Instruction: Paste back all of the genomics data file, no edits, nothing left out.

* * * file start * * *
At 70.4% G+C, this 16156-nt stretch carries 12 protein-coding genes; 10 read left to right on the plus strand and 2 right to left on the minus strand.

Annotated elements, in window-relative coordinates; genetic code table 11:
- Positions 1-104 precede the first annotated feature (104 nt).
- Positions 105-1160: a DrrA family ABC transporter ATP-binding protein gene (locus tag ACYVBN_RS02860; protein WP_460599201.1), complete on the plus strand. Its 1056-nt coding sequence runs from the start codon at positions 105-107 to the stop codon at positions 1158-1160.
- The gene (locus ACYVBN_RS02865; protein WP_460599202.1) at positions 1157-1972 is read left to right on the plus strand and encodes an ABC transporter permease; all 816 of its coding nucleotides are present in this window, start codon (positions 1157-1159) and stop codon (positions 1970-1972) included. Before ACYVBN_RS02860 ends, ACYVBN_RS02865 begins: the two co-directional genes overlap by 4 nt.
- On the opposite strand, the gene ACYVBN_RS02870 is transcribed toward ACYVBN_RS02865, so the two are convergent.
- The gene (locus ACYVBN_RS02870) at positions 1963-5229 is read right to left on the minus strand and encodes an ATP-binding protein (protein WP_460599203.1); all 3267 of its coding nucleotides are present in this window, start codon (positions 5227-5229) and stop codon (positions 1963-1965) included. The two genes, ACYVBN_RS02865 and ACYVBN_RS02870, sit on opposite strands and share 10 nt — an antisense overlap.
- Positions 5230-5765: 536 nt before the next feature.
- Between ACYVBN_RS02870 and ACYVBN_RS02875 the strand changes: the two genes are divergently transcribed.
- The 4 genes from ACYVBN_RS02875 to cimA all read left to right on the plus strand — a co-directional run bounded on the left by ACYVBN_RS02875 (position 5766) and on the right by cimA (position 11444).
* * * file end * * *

At 70.4% G+C, this 16156-nt stretch carries 12 protein-coding genes; 10 read left to right on the plus strand and 2 right to left on the minus strand.

Annotated elements, in window-relative coordinates; genetic code table 11:
- Positions 1-104 precede the first annotated feature (104 nt).
- Positions 105-1160: a DrrA family ABC transporter ATP-binding protein gene (locus tag ACYVBN_RS02860; protein WP_460599201.1), complete on the plus strand. Its 1056-nt coding sequence runs from the start codon at positions 105-107 to the stop codon at positions 1158-1160.
- The gene (locus ACYVBN_RS02865; protein WP_460599202.1) at positions 1157-1972 is read left to right on the plus strand and encodes an ABC transporter permease; all 816 of its coding nucleotides are present in this window, start codon (positions 1157-1159) and stop codon (positions 1970-1972) included. Before ACYVBN_RS02860 ends, ACYVBN_RS02865 begins: the two co-directional genes overlap by 4 nt.
- On the opposite strand, the gene ACYVBN_RS02870 is transcribed toward ACYVBN_RS02865, so the two are convergent.
- The gene (locus ACYVBN_RS02870) at positions 1963-5229 is read right to left on the minus strand and encodes an ATP-binding protein (protein WP_460599203.1); all 3267 of its coding nucleotides are present in this window, start codon (positions 5227-5229) and stop codon (positions 1963-1965) included. The two genes, ACYVBN_RS02865 and ACYVBN_RS02870, sit on opposite strands and share 10 nt — an antisense overlap.
- Positions 5230-5765: 536 nt before the next feature.
- Between ACYVBN_RS02870 and ACYVBN_RS02875 the strand changes: the two genes are divergently transcribed.
- The 4 genes from ACYVBN_RS02875 to cimA all read left to right on the plus strand — a co-directional run bounded on the left by ACYVBN_RS02875 (position 5766) and on the right by cimA (position 11444).